This post will showcase Brazilian landmarks in the southeast region of Brazil. I have already written posts about Brazilian landmarks in the south, Brazilian landmarks in the north, and Brazilian landmarks in the northeast. Brazil is divided into five regions, and the southeast region encompasses four states: Espírito Santo (ES), São Paulo (SP) also known as Sampa, Rio de Janeiro and Minas Gerais.
This post was particularly challenging to write because in this series that I am doing on Brazilian landmarks, I am choosing only one landmark from each state in Brazil. As you probably know, the four Brazilian states that I’ve just mentioned are also the four most developed and internationally well-known for their sites and tourist attractions. In São Paulo or Rio de Janeiro alone I could probably devote an entire post altogether discussing what there is to see in the space of one city block. Alas, I had to choose, this is supposed to be a short post after all (and thank God I already talked about Cristo Redentor - probably the most photographed structure in Brazil!) So, here are some of Brazil’s lesser known landmarks in this region:
Espírito Santo’s Zen Buddhist Monastery
At an altitude of 350 meters, an area with exuberant vegetation (the Mata Atlântica) is unexpectedly home to a zen buddhist monastery (Mosteiro Zen Budista). The Brazilian monastery is located at Morro da Vargem, in a municipality of Espírito Santo called Ibiraçu. This was the first zen monastery in Latin America open for buddhist training. The monastery is open to visitors on Sundays. They also have a great website, here’s the link so that you can read more about this unique Brazilian landmark. Next time that I visit Brazil, I plan to visit the Mosteiro Zen Budista in Ibiraçu so that I can do this.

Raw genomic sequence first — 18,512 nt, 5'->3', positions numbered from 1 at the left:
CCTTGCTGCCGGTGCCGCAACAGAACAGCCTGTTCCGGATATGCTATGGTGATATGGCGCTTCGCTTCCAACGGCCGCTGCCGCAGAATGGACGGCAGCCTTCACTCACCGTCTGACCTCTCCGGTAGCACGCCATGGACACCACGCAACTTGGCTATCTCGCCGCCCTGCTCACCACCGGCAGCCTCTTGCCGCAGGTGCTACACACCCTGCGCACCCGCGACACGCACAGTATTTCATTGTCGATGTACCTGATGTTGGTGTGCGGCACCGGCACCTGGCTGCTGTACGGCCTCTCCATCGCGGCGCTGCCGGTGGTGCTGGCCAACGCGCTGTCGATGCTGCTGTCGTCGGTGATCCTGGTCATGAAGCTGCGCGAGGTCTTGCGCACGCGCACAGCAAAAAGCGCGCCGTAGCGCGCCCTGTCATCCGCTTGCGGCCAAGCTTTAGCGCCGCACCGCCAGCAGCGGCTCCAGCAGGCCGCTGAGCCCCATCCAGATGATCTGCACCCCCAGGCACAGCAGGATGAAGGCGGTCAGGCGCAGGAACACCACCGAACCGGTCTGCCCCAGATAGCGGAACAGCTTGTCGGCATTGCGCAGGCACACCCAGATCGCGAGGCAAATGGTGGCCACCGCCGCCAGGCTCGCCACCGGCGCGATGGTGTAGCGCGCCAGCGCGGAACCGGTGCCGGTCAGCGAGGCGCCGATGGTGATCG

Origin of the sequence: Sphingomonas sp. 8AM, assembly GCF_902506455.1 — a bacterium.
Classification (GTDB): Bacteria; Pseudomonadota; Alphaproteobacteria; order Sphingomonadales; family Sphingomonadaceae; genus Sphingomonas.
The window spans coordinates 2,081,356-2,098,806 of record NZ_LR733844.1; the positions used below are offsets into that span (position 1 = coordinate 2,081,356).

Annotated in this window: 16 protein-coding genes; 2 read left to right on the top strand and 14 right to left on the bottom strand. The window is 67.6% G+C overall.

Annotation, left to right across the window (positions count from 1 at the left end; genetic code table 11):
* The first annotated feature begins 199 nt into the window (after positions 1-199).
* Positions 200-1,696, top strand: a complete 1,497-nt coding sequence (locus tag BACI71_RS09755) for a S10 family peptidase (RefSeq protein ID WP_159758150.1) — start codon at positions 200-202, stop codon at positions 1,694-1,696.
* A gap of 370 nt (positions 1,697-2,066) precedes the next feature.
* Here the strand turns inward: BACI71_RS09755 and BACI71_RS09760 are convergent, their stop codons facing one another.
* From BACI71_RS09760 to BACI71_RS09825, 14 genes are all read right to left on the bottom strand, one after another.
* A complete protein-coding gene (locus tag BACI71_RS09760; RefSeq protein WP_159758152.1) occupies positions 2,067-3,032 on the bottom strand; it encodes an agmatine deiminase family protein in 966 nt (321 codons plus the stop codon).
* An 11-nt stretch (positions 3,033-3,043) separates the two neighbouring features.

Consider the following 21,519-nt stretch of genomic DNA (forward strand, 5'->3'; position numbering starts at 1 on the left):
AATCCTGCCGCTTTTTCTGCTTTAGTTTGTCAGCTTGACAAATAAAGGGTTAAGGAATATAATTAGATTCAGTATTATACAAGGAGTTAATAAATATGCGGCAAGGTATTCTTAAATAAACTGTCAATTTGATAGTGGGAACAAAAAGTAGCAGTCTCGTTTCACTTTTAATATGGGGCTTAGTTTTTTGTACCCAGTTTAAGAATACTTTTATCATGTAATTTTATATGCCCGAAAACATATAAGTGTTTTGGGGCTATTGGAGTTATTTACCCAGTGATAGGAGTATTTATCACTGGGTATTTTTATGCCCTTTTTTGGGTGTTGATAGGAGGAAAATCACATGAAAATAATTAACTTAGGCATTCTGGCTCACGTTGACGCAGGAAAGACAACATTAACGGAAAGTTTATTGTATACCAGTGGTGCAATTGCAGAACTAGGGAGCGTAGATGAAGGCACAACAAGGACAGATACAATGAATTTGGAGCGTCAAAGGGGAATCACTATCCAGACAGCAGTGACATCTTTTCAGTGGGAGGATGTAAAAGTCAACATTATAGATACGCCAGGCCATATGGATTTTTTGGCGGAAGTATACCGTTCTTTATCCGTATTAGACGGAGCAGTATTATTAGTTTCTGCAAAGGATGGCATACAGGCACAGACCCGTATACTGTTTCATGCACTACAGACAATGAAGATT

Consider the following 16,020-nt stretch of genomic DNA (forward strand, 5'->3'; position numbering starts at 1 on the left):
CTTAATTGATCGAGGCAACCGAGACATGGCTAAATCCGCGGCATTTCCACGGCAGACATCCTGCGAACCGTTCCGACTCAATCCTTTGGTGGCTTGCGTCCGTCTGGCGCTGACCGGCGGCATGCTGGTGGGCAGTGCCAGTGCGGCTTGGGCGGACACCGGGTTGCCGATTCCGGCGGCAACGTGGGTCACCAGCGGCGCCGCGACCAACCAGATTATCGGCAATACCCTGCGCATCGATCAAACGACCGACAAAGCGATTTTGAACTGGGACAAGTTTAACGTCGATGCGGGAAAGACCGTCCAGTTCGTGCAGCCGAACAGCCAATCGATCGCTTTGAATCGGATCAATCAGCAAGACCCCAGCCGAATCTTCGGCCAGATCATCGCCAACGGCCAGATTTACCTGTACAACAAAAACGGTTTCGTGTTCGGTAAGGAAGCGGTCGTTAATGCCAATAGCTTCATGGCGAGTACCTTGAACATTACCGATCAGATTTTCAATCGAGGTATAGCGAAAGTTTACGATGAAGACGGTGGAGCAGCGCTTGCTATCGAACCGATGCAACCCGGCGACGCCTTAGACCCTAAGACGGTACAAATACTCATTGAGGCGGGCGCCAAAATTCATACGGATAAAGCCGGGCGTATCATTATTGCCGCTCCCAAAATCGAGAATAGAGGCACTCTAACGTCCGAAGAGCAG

São Paulo - Figueira Rubaiyat
The Brazilian landmark that I have chosen to represent São Paulo is an enormous fig tree, and what makes this fig tree even more unique is that there’s a 5 star restaurant built around it. The restaurant, which opened in 2001, is called Figueira Rubaiyat and it’s located in one of the best neighborhoods in São Paulo for strolling around (Marc Jacobs is right across the street). Jardim Paulista is the name of this chic São Paulo neighborhood, and Rua Haddock Lobo is the name of the street (it’s worth it to walk the whole street, there are shops and it’s absolutely beautiful, also centrally located right off of Av. Paulista). The Figueira, which means fig tree in portuguese is in the center of the restaurant and is absolutely spectacular. Its branches extend so far that they are spilling into the street.
Rio de Janeiro - Catedral Metropolitana
Brazil is speckled with interesting churches, but the Cathedral of Rio de Janeiro (Catedral Metropolitana in Portuguese) is one of the most interesting religious architectural structures that I have ever seen. This cone-shaped cathedral is currently the seat of the archbishop of Rio de Janeiro, Brazil. It is dedicated to Saint Sebastian, the patron saint of Rio de Janeiro and was built between 1964 and 1979. Like most cathedrals, perhaps more surprising than the exterior is the very colorful interior.
Minas Gerais – Igreja Pampulha
Belo Horizonte, the increasingly trendy capital city of Minas Gerais is home to this unique Brazilian landmark: A Igreja São Francisco de Assis da Pampulha (or just Igreja Pampulha and sometimes “Church of St Francis” in English). This controversial church, designed by the infamous Brazilian architect Niemeyer and his engineer Cardozo, was built up through a series of mathematically determined parabolic arches. Overlaying the structure, the architect invited artists to cover the concrete walls with mosaics which, when seen with the whites, blues and browns of the uncovered parts, create a polychromatic effect.